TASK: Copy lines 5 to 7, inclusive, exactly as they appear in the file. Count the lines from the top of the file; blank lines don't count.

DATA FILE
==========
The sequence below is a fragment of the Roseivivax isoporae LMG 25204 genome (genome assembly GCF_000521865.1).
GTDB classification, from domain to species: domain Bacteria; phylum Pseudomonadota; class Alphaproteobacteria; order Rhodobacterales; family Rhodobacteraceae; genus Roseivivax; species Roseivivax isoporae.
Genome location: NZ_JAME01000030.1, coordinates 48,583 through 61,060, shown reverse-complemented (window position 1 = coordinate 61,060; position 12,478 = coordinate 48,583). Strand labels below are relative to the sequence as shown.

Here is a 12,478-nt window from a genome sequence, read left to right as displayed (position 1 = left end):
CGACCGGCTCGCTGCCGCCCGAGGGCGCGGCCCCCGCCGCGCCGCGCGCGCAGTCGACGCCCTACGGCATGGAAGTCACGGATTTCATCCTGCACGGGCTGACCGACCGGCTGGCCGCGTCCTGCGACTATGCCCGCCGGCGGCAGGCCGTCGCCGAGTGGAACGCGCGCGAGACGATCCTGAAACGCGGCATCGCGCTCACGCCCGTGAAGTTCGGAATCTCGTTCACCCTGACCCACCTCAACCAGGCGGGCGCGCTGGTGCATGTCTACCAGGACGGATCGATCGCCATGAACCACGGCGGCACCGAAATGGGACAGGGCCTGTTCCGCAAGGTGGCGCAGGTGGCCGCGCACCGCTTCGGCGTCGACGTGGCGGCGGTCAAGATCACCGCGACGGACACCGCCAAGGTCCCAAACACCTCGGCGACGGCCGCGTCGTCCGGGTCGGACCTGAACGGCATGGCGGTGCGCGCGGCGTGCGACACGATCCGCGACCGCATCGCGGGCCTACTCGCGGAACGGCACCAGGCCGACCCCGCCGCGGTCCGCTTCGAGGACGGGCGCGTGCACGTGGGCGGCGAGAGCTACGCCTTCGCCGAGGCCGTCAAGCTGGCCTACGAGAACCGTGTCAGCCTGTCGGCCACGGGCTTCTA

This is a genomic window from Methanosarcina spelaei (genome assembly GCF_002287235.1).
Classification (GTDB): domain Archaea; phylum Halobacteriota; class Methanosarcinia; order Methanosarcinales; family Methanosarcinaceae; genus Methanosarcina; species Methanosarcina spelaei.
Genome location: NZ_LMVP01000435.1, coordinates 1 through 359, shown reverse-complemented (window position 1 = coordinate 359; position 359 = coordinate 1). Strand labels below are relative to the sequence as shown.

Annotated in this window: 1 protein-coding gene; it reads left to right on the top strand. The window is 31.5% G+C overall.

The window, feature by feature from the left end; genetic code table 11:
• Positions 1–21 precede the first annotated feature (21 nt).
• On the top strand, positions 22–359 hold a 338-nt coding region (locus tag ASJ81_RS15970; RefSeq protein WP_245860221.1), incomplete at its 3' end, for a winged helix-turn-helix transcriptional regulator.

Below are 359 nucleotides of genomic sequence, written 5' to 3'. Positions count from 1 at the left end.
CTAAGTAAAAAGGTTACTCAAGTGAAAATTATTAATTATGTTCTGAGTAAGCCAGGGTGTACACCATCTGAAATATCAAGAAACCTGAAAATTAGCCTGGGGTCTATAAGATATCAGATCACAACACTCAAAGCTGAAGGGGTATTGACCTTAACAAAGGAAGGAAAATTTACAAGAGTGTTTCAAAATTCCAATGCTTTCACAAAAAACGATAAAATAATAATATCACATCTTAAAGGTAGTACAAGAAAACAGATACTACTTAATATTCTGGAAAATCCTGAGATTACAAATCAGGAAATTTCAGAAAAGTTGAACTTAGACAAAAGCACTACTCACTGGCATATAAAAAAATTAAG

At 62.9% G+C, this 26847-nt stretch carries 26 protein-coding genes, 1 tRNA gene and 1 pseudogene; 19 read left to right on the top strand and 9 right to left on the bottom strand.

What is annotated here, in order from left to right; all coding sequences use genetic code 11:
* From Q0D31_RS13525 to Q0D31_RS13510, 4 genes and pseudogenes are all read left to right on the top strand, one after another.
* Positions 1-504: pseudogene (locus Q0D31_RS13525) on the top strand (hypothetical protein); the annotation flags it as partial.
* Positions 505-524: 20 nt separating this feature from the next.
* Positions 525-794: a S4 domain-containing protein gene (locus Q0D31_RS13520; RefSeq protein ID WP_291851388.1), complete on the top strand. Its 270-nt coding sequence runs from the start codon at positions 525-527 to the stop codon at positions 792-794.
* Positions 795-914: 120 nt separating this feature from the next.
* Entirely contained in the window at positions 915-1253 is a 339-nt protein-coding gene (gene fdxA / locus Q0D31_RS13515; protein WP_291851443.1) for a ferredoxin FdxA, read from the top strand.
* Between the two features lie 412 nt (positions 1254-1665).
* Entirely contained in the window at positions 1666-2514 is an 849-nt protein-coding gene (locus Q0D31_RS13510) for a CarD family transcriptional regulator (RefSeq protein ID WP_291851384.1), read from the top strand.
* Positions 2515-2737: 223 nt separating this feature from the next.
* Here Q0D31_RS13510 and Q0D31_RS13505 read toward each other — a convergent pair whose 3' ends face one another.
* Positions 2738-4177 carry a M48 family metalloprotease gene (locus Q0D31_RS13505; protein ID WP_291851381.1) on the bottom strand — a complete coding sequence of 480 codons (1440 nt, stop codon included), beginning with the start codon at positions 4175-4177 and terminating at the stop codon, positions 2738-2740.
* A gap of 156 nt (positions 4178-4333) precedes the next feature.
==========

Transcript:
CGACCGGCTCGCTGCCGCCCGAGGGCGCGGCCCCCGCCGCGCCGCGCGCGCAGTCGACGCCCTACGGCATGGAAGTCACGGATTTCATCCTGCACGGGCTGACCGACCGGCTGGCCGCGTCCTGCGACTATGCCCGCCGGCGGCAGGCCGTCGCCGAGTGGAACGCGCGCGAGACGATCCTGAAACGCGGCATCGCGCTCACGCCCGTGAAGTTCGGAATCTCGTTCACCCTGACCCACCTCAACCAGGCGGGCGCGCTGGTGCATGTCTACCAGGACGGATCGATCGCCATGAACCACGGCGGCACCGAAATGGGACAGGGCCTGTTCCGCAAGGTGGCGCAGGTGGCCGCGCACCGCTTCGGCGTCGACGTGGCGGCGGTCAAGATCACCGCGACGGACACCGCCAAGGTCCCAAACACCTCGGCGACGGCCGCGTCGTCCGGGTCGGACCTGAACGGCATGGCGGTGCGCGCGGCGTGCGACACGATCCGCGACCGCATCGCGGGCCTACTCGCGGAACGGCACCAGGCCGACCCCGCCGCGGTCCGCTTCGAGGACGGGCGCGTGCACGTGGGCGGCGAGAGCTACGCCTTCGCCGAGGCCGTCAAGCTGGCCTACGAGAACCGTGTCAGCCTGTCGGCCACGGGCTTCTA

This is a genomic window from Methanosarcina spelaei (genome assembly GCF_002287235.1).
Classification (GTDB): domain Archaea; phylum Halobacteriota; class Methanosarcinia; order Methanosarcinales; family Methanosarcinaceae; genus Methanosarcina; species Methanosarcina spelaei.